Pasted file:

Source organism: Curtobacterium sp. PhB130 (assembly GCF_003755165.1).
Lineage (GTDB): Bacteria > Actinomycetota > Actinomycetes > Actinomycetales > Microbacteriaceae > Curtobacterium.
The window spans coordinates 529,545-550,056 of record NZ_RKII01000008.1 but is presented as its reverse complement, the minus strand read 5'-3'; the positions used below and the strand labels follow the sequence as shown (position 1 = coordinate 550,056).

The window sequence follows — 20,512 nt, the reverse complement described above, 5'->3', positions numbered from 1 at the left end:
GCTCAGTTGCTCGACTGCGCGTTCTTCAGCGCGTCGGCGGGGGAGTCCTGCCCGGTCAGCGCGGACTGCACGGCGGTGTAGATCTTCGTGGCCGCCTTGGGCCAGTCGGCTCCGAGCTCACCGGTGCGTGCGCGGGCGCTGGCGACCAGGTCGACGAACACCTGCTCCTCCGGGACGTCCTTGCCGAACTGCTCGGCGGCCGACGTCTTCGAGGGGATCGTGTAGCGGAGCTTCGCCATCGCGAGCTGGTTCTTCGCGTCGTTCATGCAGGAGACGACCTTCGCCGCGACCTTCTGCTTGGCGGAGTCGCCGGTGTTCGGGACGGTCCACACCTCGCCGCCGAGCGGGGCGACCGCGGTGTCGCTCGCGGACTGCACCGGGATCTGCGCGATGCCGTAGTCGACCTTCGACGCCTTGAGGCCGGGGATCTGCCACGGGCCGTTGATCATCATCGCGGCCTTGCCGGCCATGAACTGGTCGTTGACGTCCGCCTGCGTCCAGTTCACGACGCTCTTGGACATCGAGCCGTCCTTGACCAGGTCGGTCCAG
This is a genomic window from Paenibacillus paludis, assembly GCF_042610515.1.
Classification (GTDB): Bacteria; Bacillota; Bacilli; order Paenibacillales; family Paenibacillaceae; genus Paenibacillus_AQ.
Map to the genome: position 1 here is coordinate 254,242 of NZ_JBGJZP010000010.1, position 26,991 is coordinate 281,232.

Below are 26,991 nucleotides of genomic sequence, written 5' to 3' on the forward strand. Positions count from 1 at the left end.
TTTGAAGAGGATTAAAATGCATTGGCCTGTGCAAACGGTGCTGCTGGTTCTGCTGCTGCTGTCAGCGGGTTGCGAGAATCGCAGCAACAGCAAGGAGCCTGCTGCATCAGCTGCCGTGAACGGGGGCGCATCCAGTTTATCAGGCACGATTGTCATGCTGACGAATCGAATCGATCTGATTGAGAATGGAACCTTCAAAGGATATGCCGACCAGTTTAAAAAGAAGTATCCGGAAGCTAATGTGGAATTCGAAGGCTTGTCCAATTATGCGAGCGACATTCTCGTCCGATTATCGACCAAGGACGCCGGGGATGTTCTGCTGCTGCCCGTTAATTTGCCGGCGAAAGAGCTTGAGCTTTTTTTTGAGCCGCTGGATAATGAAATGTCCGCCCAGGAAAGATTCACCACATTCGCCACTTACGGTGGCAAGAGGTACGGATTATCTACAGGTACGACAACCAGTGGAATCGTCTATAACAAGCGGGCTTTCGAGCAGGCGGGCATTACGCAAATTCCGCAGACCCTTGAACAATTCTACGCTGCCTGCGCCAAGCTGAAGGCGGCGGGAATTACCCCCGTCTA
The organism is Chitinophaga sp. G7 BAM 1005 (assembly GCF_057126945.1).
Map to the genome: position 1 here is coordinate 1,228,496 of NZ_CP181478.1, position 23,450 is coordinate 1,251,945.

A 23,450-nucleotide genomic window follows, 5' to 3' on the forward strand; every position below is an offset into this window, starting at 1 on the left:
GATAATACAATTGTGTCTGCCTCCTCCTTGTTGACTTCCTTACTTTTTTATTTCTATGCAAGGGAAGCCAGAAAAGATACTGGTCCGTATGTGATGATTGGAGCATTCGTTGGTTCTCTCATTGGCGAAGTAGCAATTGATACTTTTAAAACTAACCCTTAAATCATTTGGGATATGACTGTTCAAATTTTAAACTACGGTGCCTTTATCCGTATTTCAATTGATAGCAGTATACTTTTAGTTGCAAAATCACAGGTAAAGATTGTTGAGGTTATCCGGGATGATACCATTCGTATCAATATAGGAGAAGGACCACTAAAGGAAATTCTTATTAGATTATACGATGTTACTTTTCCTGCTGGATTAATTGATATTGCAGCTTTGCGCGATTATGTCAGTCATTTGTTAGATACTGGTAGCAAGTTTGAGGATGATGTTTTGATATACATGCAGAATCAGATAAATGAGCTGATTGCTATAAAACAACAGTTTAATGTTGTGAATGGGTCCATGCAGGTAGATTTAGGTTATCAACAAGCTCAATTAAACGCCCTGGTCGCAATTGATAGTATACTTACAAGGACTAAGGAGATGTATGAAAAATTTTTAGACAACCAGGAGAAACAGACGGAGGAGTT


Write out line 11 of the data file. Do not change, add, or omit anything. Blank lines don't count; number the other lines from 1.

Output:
The organism is Chitinophaga sp. G7 BAM 1005 (assembly GCF_057126945.1).